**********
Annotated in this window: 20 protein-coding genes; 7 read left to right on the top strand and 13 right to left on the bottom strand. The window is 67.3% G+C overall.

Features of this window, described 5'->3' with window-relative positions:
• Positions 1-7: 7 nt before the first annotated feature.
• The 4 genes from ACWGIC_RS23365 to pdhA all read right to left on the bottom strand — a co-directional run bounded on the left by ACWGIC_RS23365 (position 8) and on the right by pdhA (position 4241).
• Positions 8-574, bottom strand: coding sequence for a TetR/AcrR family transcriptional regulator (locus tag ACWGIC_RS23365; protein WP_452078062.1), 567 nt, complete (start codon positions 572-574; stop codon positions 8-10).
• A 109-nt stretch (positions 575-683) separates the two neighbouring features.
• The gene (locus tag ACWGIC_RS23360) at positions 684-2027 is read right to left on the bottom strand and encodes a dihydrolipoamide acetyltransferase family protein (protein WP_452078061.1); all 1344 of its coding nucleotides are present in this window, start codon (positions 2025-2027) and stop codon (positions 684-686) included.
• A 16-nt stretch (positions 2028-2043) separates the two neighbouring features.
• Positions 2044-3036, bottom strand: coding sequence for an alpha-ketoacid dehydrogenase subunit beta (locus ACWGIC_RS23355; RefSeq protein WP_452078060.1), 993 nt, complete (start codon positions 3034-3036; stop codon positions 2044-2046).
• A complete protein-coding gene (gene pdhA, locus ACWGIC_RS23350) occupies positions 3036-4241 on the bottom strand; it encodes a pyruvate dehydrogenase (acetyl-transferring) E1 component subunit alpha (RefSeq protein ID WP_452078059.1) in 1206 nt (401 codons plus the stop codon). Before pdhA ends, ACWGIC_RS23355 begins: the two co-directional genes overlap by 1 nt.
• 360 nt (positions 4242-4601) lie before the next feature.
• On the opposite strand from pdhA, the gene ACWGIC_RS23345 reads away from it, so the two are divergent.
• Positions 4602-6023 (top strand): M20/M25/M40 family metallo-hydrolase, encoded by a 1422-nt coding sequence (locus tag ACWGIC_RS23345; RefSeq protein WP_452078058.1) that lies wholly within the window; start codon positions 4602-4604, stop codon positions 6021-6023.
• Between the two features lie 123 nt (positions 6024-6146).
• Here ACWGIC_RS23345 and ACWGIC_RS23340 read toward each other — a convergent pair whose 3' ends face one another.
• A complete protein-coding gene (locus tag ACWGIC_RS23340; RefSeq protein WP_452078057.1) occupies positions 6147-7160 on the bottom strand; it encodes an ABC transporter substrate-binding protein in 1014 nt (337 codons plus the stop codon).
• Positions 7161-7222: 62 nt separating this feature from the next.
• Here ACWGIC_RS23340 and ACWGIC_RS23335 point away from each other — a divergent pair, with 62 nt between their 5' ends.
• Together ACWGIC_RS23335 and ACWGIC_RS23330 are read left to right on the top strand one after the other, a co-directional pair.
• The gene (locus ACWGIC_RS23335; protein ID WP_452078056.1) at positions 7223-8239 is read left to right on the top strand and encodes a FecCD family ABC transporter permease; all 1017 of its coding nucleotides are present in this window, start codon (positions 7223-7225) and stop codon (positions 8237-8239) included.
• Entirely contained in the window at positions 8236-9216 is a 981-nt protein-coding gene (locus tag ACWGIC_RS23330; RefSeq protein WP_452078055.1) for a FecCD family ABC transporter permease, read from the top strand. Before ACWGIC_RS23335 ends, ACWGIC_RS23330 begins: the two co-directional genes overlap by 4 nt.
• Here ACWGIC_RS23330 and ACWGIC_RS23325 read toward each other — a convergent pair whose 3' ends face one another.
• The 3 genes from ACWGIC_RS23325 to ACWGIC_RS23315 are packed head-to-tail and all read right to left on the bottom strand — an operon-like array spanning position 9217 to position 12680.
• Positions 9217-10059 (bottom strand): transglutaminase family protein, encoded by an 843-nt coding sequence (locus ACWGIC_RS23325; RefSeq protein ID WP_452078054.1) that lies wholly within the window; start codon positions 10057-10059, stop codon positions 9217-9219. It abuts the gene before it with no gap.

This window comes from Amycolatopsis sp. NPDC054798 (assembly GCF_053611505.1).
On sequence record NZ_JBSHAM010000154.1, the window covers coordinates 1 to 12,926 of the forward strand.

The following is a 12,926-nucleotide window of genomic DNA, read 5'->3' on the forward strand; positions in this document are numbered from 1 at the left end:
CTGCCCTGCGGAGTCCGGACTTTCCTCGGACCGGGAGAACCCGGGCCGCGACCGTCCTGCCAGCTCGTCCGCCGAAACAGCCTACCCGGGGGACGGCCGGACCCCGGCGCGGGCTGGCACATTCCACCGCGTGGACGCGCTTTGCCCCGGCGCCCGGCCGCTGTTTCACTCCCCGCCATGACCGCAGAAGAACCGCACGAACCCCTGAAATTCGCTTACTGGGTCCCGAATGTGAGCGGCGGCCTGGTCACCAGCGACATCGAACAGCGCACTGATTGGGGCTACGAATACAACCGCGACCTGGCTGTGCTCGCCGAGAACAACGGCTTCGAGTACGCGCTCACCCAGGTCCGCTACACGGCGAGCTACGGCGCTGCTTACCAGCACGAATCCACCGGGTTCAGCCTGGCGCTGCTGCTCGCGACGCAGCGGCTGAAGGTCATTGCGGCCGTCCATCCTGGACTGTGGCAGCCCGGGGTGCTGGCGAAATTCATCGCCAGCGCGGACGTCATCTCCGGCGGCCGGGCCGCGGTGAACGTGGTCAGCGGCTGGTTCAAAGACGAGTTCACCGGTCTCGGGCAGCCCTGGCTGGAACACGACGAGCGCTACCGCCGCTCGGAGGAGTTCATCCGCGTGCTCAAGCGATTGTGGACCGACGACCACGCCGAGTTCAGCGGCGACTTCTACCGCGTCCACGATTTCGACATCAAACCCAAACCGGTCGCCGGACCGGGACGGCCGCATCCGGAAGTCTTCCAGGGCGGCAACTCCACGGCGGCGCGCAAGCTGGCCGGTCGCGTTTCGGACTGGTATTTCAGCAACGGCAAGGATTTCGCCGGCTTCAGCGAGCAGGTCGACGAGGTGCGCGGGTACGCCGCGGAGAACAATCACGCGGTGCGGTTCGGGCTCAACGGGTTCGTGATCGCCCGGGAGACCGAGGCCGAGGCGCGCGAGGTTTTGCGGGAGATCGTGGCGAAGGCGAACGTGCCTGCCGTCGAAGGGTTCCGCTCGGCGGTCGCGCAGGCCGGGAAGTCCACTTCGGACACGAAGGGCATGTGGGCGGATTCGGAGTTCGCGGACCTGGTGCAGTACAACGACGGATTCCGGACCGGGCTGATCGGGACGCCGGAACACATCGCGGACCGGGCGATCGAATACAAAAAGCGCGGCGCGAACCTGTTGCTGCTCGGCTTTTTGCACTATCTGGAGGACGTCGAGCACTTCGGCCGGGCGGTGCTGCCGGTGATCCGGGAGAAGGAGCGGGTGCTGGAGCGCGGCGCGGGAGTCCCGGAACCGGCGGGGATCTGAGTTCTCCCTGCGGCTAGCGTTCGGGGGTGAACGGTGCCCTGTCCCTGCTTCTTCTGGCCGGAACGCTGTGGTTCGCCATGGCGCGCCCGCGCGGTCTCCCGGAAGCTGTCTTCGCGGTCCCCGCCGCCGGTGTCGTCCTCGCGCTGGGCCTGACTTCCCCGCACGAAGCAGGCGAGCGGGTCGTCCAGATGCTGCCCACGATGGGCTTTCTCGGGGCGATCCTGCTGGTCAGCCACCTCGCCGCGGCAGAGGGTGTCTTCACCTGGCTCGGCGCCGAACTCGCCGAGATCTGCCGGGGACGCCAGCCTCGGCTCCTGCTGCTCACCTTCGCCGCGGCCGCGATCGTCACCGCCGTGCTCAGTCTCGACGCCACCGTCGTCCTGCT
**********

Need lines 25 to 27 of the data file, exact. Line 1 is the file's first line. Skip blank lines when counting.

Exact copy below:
This window comes from Amycolatopsis sp. NPDC054798 (assembly GCF_053611505.1).
On sequence record NZ_JBSHAM010000154.1, the window covers coordinates 1 to 12,926 of the forward strand.

The following is a 12,926-nucleotide window of genomic DNA, read 5'->3' on the forward strand; positions in this document are numbered from 1 at the left end: